Allison Knight-Khan
|
January 23, 2012
I agree with wonderin. They signed on as marines to follow this code of behavior before they left, knowing that there would be a time when they would be in battle.
anonymous
|
January 18, 2012
Number one, comparing this incident to Abu Grab is not fair. The dork prison guards had never seen combat, never been shot at. The studs in the video, well, we have no idea what they'd just been through.

Number two, this editorial is more befitting the New York Times. Its premise that we might hurt the "peace talks" with the Taliban....you gotta be kidding. The Taliban continues to blow up innocent civilians along with Americans, they continue their atrocities and conscripting Afghanis into their cabal, yet Obama is mistakenly and misguidedly negotiating??? Shame on the MDJ for this editorial, which joins the liberal left in maligning our warriors as though they've actually desecrated something. They peed on dead guys, guys they were ordered to shoot. If the Muslims in Pakistan don't like it, they can go join the Muslims in Iran and throughout the world who are already screaming, "Death to America." Or, maybe for once, they'll see the U.S. Marines and feel a bit of respect for our soft society.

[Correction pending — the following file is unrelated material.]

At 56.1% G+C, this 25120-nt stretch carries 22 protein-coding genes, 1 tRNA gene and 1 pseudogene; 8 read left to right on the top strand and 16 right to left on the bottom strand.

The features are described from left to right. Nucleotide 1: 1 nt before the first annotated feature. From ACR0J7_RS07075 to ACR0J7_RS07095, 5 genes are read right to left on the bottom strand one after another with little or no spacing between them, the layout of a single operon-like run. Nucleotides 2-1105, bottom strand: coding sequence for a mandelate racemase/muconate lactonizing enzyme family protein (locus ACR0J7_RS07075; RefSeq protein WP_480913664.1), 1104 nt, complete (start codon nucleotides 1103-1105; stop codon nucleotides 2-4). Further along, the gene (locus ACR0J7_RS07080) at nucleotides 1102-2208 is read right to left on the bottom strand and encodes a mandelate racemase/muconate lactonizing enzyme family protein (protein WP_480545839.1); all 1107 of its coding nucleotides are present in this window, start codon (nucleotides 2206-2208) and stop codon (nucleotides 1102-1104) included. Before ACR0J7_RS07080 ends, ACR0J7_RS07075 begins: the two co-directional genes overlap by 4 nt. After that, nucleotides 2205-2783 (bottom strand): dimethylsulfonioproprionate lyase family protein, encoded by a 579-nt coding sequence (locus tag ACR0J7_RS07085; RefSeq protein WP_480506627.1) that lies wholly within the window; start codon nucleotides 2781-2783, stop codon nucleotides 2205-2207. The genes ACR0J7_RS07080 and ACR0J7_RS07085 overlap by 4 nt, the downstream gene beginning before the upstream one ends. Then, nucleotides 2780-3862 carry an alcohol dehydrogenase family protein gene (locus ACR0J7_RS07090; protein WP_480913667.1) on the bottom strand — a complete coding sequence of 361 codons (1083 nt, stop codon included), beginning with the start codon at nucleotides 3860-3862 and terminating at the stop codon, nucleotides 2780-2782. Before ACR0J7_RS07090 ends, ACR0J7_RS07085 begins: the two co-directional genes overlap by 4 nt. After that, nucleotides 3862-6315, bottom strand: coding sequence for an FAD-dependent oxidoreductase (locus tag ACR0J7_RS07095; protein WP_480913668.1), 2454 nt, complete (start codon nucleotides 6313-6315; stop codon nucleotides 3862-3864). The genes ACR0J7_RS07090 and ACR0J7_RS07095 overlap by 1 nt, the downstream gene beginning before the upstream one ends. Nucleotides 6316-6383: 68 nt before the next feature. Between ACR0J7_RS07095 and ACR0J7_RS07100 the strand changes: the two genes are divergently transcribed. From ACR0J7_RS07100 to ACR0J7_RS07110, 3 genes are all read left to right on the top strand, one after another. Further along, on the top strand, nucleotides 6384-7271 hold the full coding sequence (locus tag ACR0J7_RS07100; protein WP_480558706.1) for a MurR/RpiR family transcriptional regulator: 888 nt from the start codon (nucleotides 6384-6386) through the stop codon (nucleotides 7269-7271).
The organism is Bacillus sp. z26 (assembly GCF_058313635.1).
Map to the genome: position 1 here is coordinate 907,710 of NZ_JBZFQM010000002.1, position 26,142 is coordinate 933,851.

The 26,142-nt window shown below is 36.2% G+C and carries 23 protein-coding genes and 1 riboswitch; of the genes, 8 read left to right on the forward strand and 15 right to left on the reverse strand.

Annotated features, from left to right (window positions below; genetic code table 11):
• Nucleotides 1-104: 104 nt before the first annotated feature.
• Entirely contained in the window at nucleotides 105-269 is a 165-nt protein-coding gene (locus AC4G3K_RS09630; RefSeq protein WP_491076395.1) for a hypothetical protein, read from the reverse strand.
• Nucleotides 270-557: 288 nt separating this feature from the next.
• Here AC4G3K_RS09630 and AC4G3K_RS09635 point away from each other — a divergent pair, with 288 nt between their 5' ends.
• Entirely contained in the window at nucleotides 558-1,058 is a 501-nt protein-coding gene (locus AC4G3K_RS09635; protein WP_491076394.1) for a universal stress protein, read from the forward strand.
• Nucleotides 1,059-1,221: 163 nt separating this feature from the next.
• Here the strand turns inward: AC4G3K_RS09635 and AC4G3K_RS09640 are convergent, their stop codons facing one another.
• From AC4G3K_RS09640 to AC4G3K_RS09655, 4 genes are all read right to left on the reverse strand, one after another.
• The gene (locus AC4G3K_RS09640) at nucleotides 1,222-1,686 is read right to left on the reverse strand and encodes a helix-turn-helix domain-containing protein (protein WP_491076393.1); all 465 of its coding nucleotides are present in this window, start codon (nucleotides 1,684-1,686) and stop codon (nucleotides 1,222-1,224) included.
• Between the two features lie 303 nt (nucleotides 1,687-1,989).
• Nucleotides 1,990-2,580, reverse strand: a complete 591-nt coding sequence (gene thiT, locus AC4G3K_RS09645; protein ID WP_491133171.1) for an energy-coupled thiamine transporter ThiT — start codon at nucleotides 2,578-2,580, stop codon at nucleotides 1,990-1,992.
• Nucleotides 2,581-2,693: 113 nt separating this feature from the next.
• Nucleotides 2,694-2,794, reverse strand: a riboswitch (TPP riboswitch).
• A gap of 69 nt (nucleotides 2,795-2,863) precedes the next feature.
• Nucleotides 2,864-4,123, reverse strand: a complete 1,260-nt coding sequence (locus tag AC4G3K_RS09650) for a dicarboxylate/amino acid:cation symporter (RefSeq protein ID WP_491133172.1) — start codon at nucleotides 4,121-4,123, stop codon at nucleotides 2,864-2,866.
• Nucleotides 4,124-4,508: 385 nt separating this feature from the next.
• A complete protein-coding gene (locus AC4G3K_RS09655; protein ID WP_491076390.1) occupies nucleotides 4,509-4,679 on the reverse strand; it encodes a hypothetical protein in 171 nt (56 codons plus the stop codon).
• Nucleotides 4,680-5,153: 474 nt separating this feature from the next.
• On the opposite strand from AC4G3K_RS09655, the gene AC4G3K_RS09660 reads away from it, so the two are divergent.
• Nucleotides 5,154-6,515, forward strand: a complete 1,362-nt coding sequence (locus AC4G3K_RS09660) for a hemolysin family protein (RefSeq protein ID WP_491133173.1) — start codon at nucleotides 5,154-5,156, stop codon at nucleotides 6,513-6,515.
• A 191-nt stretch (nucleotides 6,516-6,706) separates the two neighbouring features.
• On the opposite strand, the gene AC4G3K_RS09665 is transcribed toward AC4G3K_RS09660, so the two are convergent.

Allison Knight-Khan
|
January 23, 2012
Did you know,

the Afghans are the descendants of the Lost Tribes of Israel?

Check out Reuters article on: Ancient Jewish Scrolls Found in North Afghanistan by Amie Ferris-Rotman

*We welcome your comments on the stories and issues of the day and seek to provide a forum for the community to voice opinions. All comments are subject to moderator approval before being made visible on the website but are not edited. The use of profanity, obscene and vulgar language, hate speech, and racial slurs is strictly prohibited. Advertisements, promotions, and spam will also be rejected. Please read our terms of service for full guides